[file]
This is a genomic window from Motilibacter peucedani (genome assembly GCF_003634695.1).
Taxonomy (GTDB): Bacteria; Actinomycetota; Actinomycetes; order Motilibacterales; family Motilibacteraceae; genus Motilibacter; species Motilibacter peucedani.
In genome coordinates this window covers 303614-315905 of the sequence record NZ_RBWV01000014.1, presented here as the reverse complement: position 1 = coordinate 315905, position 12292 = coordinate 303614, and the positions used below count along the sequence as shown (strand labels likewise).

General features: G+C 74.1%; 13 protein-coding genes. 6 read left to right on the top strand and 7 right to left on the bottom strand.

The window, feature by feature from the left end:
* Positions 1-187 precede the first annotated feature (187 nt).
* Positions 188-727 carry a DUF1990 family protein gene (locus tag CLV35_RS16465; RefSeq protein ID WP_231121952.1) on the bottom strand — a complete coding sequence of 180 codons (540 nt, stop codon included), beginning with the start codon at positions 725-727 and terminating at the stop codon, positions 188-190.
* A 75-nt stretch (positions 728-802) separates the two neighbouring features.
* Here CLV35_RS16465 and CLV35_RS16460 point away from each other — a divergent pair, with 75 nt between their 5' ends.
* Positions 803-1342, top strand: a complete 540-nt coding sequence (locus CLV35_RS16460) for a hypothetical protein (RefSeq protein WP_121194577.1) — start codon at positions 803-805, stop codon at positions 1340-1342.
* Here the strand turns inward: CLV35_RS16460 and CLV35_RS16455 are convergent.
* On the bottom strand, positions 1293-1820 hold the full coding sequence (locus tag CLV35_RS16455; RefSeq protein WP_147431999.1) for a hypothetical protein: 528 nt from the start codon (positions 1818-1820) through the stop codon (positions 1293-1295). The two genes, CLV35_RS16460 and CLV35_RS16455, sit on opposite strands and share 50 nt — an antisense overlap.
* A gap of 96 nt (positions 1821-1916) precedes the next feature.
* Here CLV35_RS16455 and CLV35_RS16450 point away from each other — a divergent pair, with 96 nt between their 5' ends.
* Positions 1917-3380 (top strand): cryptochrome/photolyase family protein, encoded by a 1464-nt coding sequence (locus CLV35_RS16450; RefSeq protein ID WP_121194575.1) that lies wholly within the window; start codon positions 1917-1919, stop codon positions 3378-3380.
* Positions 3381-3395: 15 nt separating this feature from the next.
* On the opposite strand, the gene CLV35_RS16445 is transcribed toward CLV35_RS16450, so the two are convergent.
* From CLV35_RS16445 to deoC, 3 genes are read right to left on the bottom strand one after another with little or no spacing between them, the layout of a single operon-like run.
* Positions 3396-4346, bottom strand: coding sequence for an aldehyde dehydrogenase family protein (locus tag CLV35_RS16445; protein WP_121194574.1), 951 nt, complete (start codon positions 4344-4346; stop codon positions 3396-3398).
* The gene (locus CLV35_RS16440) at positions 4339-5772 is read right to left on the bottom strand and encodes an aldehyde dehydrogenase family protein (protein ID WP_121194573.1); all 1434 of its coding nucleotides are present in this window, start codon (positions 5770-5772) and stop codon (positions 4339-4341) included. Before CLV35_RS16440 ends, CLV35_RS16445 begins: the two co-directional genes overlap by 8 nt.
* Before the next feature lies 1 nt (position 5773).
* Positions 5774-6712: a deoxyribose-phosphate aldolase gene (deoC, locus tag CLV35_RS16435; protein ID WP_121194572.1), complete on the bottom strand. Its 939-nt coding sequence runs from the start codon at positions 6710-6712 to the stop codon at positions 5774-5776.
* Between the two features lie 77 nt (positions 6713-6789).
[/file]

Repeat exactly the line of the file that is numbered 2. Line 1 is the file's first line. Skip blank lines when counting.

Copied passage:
Taxonomy (GTDB): Bacteria; Actinomycetota; Actinomycetes; order Motilibacterales; family Motilibacteraceae; genus Motilibacter; species Motilibacter peucedani.